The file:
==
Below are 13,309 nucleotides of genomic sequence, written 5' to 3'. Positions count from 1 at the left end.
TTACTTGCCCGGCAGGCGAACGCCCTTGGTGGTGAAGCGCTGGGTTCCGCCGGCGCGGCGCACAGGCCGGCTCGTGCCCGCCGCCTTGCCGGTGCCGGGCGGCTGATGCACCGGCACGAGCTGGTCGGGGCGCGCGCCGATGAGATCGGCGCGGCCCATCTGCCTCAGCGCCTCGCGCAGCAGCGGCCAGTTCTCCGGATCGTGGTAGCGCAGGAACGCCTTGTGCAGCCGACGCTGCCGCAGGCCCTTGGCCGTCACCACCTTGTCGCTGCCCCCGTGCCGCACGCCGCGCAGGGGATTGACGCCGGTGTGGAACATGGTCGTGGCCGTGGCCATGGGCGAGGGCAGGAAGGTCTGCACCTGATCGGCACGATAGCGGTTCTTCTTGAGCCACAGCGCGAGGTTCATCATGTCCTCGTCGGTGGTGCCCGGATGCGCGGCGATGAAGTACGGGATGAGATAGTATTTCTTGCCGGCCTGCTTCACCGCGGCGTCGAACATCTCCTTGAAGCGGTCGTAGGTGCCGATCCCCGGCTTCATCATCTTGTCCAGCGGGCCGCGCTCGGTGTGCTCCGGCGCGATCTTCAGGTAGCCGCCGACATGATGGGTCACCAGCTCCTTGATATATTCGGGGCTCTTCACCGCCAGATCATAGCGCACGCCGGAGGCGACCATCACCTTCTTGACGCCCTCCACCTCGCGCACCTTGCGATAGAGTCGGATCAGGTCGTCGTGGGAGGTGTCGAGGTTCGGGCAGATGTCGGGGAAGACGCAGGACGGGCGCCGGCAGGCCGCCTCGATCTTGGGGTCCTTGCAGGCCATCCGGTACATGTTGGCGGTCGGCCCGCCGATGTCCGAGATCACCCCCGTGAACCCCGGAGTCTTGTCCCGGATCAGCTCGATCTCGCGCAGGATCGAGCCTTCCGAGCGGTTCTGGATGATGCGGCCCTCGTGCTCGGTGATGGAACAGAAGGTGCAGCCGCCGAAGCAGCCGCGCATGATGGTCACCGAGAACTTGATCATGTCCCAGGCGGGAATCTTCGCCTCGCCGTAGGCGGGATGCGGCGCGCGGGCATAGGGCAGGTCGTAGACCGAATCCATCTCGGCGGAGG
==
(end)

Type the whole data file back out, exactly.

Below are 13,309 nucleotides of genomic sequence, written 5' to 3'. Positions count from 1 at the left end.
TTACTTGCCCGGCAGGCGAACGCCCTTGGTGGTGAAGCGCTGGGTTCCGCCGGCGCGGCGCACAGGCCGGCTCGTGCCCGCCGCCTTGCCGGTGCCGGGCGGCTGATGCACCGGCACGAGCTGGTCGGGGCGCGCGCCGATGAGATCGGCGCGGCCCATCTGCCTCAGCGCCTCGCGCAGCAGCGGCCAGTTCTCCGGATCGTGGTAGCGCAGGAACGCCTTGTGCAGCCGACGCTGCCGCAGGCCCTTGGCCGTCACCACCTTGTCGCTGCCCCCGTGCCGCACGCCGCGCAGGGGATTGACGCCGGTGTGGAACATGGTCGTGGCCGTGGCCATGGGCGAGGGCAGGAAGGTCTGCACCTGATCGGCACGATAGCGGTTCTTCTTGAGCCACAGCGCGAGGTTCATCATGTCCTCGTCGGTGGTGCCCGGATGCGCGGCGATGAAGTACGGGATGAGATAGTATTTCTTGCCGGCCTGCTTCACCGCGGCGTCGAACATCTCCTTGAAGCGGTCGTAGGTGCCGATCCCCGGCTTCATCATCTTGTCCAGCGGGCCGCGCTCGGTGTGCTCCGGCGCGATCTTCAGGTAGCCGCCGACATGATGGGTCACCAGCTCCTTGATATATTCGGGGCTCTTCACCGCCAGATCATAGCGCACGCCGGAGGCGACCATCACCTTCTTGACGCCCTCCACCTCGCGCACCTTGCGATAGAGTCGGATCAGGTCGTCGTGGGAGGTGTCGAGGTTCGGGCAGATGTCGGGGAAGACGCAGGACGGGCGCCGGCAGGCCGCCTCGATCTTGGGGTCCTTGCAGGCCATCCGGTACATGTTGGCGGTCGGCCCGCCGATGTCCGAGATCACCCCCGTGAACCCCGGAGTCTTGTCCCGGATCAGCTCGATCTCGCGCAGGATCGAGCCTTCCGAGCGGTTCTGGATGATGCGGCCCTCGTGCTCGGTGATGGAACAGAAGGTGCAGCCGCCGAAGCAGCCGCGCATGATGGTCACCGAGAACTTGATCATGTCCCAGGCGGGAATCTTCGCCTCGCCGTAGGCGGGATGCGGCGCGCGGGCATAGGGCAGGTCGTAGACCGAATCCATCTCGGCGGAGG